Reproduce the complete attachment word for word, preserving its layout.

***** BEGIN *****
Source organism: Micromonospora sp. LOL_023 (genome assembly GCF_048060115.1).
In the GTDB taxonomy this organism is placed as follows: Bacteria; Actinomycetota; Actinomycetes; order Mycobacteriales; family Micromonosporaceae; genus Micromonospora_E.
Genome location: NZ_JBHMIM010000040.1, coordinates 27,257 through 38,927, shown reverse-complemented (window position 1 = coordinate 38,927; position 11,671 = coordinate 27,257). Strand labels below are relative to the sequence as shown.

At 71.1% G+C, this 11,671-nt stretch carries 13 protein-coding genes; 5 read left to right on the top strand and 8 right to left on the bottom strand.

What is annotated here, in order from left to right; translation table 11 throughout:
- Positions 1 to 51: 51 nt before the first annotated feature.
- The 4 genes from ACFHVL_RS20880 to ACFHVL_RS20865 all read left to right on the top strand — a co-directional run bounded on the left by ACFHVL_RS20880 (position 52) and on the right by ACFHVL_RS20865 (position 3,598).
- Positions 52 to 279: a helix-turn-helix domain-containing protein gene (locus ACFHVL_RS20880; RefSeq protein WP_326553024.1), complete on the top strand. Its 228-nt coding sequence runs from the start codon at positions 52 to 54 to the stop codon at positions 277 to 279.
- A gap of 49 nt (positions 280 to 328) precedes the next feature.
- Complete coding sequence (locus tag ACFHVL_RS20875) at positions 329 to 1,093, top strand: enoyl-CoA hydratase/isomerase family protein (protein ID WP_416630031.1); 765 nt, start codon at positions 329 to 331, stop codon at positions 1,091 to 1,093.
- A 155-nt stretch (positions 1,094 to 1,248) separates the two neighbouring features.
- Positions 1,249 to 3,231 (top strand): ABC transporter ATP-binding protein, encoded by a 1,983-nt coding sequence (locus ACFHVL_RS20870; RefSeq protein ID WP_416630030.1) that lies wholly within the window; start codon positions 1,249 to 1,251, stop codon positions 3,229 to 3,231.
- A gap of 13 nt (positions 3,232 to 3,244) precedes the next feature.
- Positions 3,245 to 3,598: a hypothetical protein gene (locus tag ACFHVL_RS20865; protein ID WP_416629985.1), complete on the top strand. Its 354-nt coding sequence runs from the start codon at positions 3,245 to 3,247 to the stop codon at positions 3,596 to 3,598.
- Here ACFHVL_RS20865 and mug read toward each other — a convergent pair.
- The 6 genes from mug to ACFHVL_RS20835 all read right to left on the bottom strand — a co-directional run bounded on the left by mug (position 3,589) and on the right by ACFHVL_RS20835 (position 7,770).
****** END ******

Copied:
Source organism: Micromonospora sp. LOL_023 (genome assembly GCF_048060115.1).
In the GTDB taxonomy this organism is placed as follows: Bacteria; Actinomycetota; Actinomycetes; order Mycobacteriales; family Micromonosporaceae; genus Micromonospora_E.
Genome location: NZ_JBHMIM010000040.1, coordinates 27,257 through 38,927, shown reverse-complemented (window position 1 = coordinate 38,927; position 11,671 = coordinate 27,257). Strand labels below are relative to the sequence as shown.

At 71.1% G+C, this 11,671-nt stretch carries 13 protein-coding genes; 5 read left to right on the top strand and 8 right to left on the bottom strand.

What is annotated here, in order from left to right; translation table 11 throughout:
- Positions 1 to 51: 51 nt before the first annotated feature.
- The 4 genes from ACFHVL_RS20880 to ACFHVL_RS20865 all read left to right on the top strand — a co-directional run bounded on the left by ACFHVL_RS20880 (position 52) and on the right by ACFHVL_RS20865 (position 3,598).
- Positions 52 to 279: a helix-turn-helix domain-containing protein gene (locus ACFHVL_RS20880; RefSeq protein WP_326553024.1), complete on the top strand. Its 228-nt coding sequence runs from the start codon at positions 52 to 54 to the stop codon at positions 277 to 279.
- A gap of 49 nt (positions 280 to 328) precedes the next feature.
- Complete coding sequence (locus tag ACFHVL_RS20875) at positions 329 to 1,093, top strand: enoyl-CoA hydratase/isomerase family protein (protein ID WP_416630031.1); 765 nt, start codon at positions 329 to 331, stop codon at positions 1,091 to 1,093.
- A 155-nt stretch (positions 1,094 to 1,248) separates the two neighbouring features.
- Positions 1,249 to 3,231 (top strand): ABC transporter ATP-binding protein, encoded by a 1,983-nt coding sequence (locus ACFHVL_RS20870; RefSeq protein ID WP_416630030.1) that lies wholly within the window; start codon positions 1,249 to 1,251, stop codon positions 3,229 to 3,231.
- A gap of 13 nt (positions 3,232 to 3,244) precedes the next feature.
- Positions 3,245 to 3,598: a hypothetical protein gene (locus tag ACFHVL_RS20865; protein ID WP_416629985.1), complete on the top strand. Its 354-nt coding sequence runs from the start codon at positions 3,245 to 3,247 to the stop codon at positions 3,596 to 3,598.
- Here ACFHVL_RS20865 and mug read toward each other — a convergent pair.
- The 6 genes from mug to ACFHVL_RS20835 all read right to left on the bottom strand — a co-directional run bounded on the left by mug (position 3,589) and on the right by ACFHVL_RS20835 (position 7,770).